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Of all the bootleg liquor operations in the Harricanes, none was more newsworthy than the massive underground still found on the banks of the Neuse River in northern Wake County. It produced kegs of moonshine that were dropped into the water and floated to a pickup point downstream–until a pair of revenue officers noticed too many ducks and solved the mystery.
Raleigh, February 6, 1903 – Huldah Nines was about forty years old when she pleaded guilty to running a blockade still. Newspaper reports describe her as a woman of medium height, light hair, and rather pleasant features– who would have been “comely” if not for the fact she was wearing an old split bonnet and had a snuff-dipping toothbrush in her mouth.
Nines is famous for operating a “blockade still” that produced hundreds of kegs of corn liquor and evaded detection for ten years.
Revenue officers suspected a still was operating near Hester and Thompson’s mill in the Harricanes. In fact, they’d been searching for this mythical still for years. They’d discovered several places where stills had been recently pulled out. But they’d never found anything large or substantial or–significantly–still in operation.
It was the month of November in 1902 when Starkey Hare and Dr. Perkins, a pair of revenue agents who worked as a team, noticed something strange near Hester and Thompson’s mill.
Wild ducks, everywhere.
Deciding it was a good day to hunt, the officers hid along the bank until they noticed the ducks were eating cornmeal bran floating on top of the water–and it looked like the bran was cooked.
Evidently a different kind of hunt was in order. Cooked bran meant there was a still nearby, and it was clear that still was connected to the mill.
The mill-house was built into the side of a slope beside the dam and surrounded by woods. Hare and Perkins decided to launch an extended stakeout. Hiding in the brush, they waited to see who would go in and out of the mill-house.
It was Huldah Nines.
She came and went over and over again. And bran would float on the surface of the water for days on end.
Searching the riverbank, Hare and Perkins also found a landing place with kegs floating in the water. They opened one and found it full of newly-made corn whiskey. They put all the kegs back just as they’d found them.
Over the next few days, Huldah Nines spent a lot of time at the mill. Sometimes she stayed all night. Finally, Hare and Perkins followed her in to make the bust.
But when they got inside the mill-house was empty.
Huldah Nines had vanished.
The vanishing of Huldah Nines grew even more mysterious after Hare and Perkins saw a thick column of heavy black smoke rising from the mill’s chimney even though the fireplace inside the building had been empty and cold.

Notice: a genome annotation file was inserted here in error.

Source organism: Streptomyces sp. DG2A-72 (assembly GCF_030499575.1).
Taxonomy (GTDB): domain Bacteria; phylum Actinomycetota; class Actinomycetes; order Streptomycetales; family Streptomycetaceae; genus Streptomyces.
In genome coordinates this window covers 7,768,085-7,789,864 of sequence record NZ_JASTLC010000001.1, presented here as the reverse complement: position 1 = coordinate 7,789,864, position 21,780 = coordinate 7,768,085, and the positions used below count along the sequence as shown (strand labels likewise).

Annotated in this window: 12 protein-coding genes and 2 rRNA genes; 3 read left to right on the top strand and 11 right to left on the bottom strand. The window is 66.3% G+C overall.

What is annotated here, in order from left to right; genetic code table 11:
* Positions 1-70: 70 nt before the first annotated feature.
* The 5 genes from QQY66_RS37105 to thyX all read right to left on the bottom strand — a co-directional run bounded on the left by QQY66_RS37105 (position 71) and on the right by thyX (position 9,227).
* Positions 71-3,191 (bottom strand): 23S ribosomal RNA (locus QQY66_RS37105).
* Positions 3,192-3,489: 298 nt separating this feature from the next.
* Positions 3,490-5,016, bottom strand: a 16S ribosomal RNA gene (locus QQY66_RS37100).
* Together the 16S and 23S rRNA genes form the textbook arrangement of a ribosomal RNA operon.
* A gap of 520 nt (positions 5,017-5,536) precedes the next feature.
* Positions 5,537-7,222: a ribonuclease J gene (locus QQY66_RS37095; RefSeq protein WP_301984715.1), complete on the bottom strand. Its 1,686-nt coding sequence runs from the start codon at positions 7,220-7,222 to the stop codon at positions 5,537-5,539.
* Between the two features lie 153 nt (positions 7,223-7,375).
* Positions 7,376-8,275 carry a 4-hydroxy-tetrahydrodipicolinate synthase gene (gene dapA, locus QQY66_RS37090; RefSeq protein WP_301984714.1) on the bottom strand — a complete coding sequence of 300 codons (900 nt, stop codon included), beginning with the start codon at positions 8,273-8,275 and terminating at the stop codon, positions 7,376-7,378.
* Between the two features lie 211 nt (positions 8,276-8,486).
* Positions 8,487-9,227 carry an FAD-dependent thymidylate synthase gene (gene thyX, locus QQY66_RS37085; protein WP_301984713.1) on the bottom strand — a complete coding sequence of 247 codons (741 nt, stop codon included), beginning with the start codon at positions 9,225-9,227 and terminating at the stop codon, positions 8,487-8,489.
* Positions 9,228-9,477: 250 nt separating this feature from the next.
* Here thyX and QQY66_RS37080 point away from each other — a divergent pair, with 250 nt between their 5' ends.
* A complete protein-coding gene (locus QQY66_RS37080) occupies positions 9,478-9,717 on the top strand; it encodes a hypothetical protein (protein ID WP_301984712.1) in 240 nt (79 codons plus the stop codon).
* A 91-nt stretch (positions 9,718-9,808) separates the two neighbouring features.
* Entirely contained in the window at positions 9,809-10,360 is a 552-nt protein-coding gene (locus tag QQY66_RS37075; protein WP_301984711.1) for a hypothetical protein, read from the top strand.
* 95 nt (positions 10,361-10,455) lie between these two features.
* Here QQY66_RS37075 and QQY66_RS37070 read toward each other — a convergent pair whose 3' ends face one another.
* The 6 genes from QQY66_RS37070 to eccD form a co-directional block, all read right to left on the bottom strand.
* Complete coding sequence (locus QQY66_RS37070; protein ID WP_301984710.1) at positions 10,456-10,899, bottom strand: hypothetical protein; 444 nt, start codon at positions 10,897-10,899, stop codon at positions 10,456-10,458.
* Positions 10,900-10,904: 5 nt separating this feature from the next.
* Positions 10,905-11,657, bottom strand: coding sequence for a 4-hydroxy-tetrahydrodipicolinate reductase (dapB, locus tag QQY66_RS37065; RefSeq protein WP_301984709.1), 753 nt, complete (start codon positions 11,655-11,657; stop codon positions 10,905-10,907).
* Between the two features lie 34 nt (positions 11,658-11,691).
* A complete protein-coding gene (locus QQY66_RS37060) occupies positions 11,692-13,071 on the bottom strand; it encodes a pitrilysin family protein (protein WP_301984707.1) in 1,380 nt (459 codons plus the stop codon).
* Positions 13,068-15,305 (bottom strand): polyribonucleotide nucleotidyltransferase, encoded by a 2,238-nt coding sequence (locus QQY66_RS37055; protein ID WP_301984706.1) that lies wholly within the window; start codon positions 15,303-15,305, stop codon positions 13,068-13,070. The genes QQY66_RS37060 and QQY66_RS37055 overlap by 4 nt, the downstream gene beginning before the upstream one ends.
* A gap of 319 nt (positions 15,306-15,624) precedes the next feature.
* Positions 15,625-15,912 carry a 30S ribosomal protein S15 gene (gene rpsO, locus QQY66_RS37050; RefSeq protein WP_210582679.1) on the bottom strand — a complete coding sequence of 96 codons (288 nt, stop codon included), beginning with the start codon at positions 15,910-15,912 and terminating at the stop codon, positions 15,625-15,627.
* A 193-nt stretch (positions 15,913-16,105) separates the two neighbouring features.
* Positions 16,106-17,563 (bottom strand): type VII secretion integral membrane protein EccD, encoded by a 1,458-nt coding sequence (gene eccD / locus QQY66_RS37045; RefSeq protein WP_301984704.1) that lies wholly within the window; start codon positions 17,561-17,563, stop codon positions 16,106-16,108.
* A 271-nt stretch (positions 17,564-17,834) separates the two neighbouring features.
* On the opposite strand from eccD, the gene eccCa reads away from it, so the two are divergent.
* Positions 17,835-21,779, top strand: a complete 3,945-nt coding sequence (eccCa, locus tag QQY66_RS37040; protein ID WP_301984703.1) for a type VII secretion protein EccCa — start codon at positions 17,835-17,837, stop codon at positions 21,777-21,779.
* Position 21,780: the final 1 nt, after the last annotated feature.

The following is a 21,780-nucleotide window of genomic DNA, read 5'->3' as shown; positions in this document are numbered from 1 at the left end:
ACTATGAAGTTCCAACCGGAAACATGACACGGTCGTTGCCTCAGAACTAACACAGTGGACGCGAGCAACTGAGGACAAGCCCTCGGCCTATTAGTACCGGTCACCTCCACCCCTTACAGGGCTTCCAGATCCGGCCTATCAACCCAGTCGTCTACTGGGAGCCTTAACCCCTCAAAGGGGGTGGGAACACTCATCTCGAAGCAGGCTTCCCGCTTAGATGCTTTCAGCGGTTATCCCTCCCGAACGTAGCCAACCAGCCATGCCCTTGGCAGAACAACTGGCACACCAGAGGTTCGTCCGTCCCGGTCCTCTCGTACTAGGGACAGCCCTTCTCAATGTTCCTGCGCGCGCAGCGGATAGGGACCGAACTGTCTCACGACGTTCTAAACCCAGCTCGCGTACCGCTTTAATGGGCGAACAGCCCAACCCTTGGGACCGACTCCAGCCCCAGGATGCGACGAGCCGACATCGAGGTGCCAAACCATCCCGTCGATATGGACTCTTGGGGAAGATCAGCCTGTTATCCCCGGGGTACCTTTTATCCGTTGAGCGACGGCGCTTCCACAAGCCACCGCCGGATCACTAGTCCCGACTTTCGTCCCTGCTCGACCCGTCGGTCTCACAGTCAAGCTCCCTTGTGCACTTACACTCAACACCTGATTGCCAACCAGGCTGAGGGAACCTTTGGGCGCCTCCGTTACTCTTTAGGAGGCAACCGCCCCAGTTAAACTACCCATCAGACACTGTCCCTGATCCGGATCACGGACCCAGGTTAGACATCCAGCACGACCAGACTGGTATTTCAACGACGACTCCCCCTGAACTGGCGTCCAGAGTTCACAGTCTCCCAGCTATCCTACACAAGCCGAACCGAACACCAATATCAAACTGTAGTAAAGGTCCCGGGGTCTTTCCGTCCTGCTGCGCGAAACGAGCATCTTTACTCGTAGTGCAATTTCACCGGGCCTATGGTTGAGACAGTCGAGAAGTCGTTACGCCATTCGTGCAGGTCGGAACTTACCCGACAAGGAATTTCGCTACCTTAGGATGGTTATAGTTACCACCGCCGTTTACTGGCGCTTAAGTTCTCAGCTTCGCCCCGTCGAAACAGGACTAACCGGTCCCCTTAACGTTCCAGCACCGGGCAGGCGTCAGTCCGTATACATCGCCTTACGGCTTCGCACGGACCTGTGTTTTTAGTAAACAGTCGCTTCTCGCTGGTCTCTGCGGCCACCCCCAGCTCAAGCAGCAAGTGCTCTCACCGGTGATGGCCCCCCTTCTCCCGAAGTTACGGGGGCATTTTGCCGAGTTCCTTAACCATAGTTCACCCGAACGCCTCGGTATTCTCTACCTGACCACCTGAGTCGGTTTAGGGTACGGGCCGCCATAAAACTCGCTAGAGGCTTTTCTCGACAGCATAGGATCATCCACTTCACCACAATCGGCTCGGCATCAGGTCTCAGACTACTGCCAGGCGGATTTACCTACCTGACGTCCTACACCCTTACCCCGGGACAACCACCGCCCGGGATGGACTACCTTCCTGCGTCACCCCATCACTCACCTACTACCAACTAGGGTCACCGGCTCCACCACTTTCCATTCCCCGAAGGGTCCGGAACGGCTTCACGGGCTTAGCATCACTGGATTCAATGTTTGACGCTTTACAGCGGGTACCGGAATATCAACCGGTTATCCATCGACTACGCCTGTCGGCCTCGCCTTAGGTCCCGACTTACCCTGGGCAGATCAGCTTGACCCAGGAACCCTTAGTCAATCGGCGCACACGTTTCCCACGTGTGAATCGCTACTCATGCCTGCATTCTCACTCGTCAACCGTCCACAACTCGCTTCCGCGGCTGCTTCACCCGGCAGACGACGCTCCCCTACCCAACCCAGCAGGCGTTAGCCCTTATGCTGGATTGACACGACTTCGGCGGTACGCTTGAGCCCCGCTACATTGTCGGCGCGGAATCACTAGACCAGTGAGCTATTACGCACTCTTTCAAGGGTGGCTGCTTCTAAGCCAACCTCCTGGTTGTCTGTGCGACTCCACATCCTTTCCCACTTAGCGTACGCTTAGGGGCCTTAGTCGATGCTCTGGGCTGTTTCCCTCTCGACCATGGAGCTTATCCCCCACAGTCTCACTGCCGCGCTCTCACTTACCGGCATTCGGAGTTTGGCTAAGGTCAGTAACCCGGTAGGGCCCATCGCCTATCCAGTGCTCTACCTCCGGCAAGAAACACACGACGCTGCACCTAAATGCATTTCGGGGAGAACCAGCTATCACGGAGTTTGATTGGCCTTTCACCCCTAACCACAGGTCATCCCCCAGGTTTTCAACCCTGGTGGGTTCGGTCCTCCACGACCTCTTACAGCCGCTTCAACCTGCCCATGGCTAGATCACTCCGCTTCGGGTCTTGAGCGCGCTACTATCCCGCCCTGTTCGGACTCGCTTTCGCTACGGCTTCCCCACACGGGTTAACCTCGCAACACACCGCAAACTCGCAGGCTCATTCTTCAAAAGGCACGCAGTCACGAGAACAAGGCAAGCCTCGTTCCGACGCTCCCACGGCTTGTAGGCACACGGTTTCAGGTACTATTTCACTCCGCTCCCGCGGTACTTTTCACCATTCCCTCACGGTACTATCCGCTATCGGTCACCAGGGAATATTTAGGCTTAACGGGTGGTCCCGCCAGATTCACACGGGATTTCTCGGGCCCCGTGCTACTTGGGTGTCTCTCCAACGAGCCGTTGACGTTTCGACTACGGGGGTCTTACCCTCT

The still was connected to the chimney–but where was it?
After dark, Hare and Perkins slipped back into the mill-house and picked a hiding spot. From this vantage point, they watched as Huldah Nines and a man by the name of Tilly arrived at the mill, walked to the dam, and vanished through the pouring water.
They didn’t return.
The next night, Hare and Perkins tried it themselves. After getting soaked beneath water from the dam, they came out the other side and noticed a door in the side of the hill. It was securely locked. So they wet some flour into a paste, took an impression of the keyhole, went back to Raleigh, and had a key made.
It took considerable work, but when they finally opened the door it revealed an entrance concealed underground.
The entrance led to a six-foot long tunnel that opened into a large underground room equipped with a complete whiskey distillery. Water moved from the dam, to the still, and then back outside–carrying the slops that attracted the ducks. Smoke from the still’s furnace rose through the mill-house chimney and a hole in the ground overhead provided ventilation hidden by vegetation.
The officers expected trouble. They knew a desperado by the name of Charles Pearce–who’d been convicted of moonshining and recently escaped from the penitentiary–was loose in the neighborhood.
After two hours of waiting, the officers heard the door open.
In walked Huldah Nines. Hare and Perkins spied from a dark corner as she threw off the rubber coat she’d worn to pass through the pouring river water. Then she stopped at the furnace and kindled up the fire.
That’s when Hare and Perkins stepped into the open.
Nines looked at them in utter consternation and said, “Well, well, well! I’ve been running this still for ten years and I never expected you to find it.”
She told them the distillery was the handiwork of a man who had been dead for several years. He’d taught her everything–then she showed them how. She took a keg, rolled it to the door, put it in the river, and turned it loose. “You’ll find that keg in a few minutes at a landing place about four hundred yards down the river,” she said.
Of course, that’s something they already knew.
Hare and Perkins took the woman moonshiner off to jail. As they drove to Raleigh, they offered her a deal. If she helped them arrest Charley Pearce, they’d let her off.
But Huldah Nines refused.
She said she’d take her punishment but she’d never betray her accomplices.
(The original report is available on newspapers.com in the February 6, 1903 issue of the Gastonia Gazette, with a “Raleigh Dispatch to Richmond News” byline. This is a shortened version, condensed for style and length. A search of newspapers.com turns up 157 stories on the Harricanes, going all the way back to 1822.)